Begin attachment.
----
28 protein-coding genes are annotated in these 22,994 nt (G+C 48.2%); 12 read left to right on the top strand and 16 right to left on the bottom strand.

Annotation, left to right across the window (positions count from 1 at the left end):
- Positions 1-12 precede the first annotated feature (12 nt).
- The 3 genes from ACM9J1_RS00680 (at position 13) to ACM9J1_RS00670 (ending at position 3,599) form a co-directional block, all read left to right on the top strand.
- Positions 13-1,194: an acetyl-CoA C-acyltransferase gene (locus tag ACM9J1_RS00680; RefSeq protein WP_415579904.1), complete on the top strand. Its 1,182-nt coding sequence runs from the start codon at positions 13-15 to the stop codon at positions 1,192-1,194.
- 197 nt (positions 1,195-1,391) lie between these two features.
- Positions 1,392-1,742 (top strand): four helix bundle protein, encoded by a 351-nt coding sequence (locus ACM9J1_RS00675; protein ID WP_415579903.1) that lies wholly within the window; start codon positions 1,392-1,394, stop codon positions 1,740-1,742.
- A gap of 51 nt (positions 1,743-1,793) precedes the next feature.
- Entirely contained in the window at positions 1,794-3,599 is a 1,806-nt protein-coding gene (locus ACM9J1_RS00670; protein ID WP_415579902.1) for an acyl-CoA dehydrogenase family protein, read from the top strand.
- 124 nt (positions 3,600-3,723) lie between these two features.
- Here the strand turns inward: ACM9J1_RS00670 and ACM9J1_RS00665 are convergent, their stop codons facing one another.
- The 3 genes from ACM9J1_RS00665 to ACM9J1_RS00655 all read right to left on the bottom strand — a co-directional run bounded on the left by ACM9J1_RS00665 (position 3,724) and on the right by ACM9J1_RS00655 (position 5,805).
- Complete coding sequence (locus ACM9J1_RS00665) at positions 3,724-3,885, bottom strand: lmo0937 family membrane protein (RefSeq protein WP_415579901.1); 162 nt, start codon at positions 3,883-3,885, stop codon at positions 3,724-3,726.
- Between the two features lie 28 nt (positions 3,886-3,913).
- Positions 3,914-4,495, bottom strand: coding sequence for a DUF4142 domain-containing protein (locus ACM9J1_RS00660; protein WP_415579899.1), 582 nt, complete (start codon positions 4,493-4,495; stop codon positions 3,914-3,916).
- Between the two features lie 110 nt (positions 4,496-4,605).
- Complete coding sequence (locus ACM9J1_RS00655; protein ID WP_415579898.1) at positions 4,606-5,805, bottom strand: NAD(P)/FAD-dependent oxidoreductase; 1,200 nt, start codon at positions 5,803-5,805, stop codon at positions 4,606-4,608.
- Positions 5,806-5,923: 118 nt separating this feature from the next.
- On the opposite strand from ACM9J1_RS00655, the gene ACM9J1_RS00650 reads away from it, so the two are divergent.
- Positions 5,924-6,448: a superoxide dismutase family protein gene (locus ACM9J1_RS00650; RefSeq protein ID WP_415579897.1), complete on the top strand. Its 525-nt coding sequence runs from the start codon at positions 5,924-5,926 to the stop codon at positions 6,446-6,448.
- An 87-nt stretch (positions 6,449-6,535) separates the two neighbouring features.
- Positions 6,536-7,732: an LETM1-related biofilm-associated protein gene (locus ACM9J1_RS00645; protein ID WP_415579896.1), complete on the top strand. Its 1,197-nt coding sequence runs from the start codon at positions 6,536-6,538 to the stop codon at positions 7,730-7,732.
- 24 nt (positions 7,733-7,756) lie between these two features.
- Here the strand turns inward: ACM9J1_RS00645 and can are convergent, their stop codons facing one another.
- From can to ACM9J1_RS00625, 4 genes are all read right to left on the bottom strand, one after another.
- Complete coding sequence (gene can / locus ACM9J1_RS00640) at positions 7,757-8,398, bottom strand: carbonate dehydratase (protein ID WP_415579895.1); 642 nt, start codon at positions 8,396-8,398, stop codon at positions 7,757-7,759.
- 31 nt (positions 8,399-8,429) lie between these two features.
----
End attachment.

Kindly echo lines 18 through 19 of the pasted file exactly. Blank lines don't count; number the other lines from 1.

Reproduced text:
- Positions 5,806-5,923: 118 nt separating this feature from the next.
- On the opposite strand from ACM9J1_RS00655, the gene ACM9J1_RS00650 reads away from it, so the two are divergent.